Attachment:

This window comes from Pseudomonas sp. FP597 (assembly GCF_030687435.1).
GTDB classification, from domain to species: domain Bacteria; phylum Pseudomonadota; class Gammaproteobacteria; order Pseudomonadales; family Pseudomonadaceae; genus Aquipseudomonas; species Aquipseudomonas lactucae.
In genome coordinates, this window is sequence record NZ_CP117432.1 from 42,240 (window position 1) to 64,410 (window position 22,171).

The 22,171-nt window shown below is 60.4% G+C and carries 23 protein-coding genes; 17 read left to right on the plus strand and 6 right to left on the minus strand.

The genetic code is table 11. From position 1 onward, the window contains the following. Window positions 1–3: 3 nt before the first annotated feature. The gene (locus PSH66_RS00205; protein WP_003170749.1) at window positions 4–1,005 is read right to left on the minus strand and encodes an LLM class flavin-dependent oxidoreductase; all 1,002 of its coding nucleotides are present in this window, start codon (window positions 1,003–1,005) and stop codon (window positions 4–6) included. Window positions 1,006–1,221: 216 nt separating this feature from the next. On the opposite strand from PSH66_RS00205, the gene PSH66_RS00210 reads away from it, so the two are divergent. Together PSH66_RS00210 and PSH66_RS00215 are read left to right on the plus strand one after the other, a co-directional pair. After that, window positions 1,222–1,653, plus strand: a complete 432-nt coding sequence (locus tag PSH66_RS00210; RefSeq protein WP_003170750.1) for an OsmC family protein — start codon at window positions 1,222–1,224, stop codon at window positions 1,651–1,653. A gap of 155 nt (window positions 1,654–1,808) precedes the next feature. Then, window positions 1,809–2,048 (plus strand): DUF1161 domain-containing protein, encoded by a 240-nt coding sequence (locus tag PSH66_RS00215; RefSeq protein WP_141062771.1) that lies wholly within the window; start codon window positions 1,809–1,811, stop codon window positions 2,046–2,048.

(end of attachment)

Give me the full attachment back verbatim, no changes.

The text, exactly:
This window comes from Pseudomonas sp. FP597 (assembly GCF_030687435.1).
GTDB classification, from domain to species: domain Bacteria; phylum Pseudomonadota; class Gammaproteobacteria; order Pseudomonadales; family Pseudomonadaceae; genus Aquipseudomonas; species Aquipseudomonas lactucae.
In genome coordinates, this window is sequence record NZ_CP117432.1 from 42,240 (window position 1) to 64,410 (window position 22,171).

The 22,171-nt window shown below is 60.4% G+C and carries 23 protein-coding genes; 17 read left to right on the plus strand and 6 right to left on the minus strand.

The genetic code is table 11. From position 1 onward, the window contains the following. Window positions 1–3: 3 nt before the first annotated feature. The gene (locus PSH66_RS00205; protein WP_003170749.1) at window positions 4–1,005 is read right to left on the minus strand and encodes an LLM class flavin-dependent oxidoreductase; all 1,002 of its coding nucleotides are present in this window, start codon (window positions 1,003–1,005) and stop codon (window positions 4–6) included. Window positions 1,006–1,221: 216 nt separating this feature from the next. On the opposite strand from PSH66_RS00205, the gene PSH66_RS00210 reads away from it, so the two are divergent. Together PSH66_RS00210 and PSH66_RS00215 are read left to right on the plus strand one after the other, a co-directional pair. After that, window positions 1,222–1,653, plus strand: a complete 432-nt coding sequence (locus tag PSH66_RS00210; RefSeq protein WP_003170750.1) for an OsmC family protein — start codon at window positions 1,222–1,224, stop codon at window positions 1,651–1,653. A gap of 155 nt (window positions 1,654–1,808) precedes the next feature. Then, window positions 1,809–2,048 (plus strand): DUF1161 domain-containing protein, encoded by a 240-nt coding sequence (locus tag PSH66_RS00215; RefSeq protein WP_141062771.1) that lies wholly within the window; start codon window positions 1,809–1,811, stop codon window positions 2,046–2,048.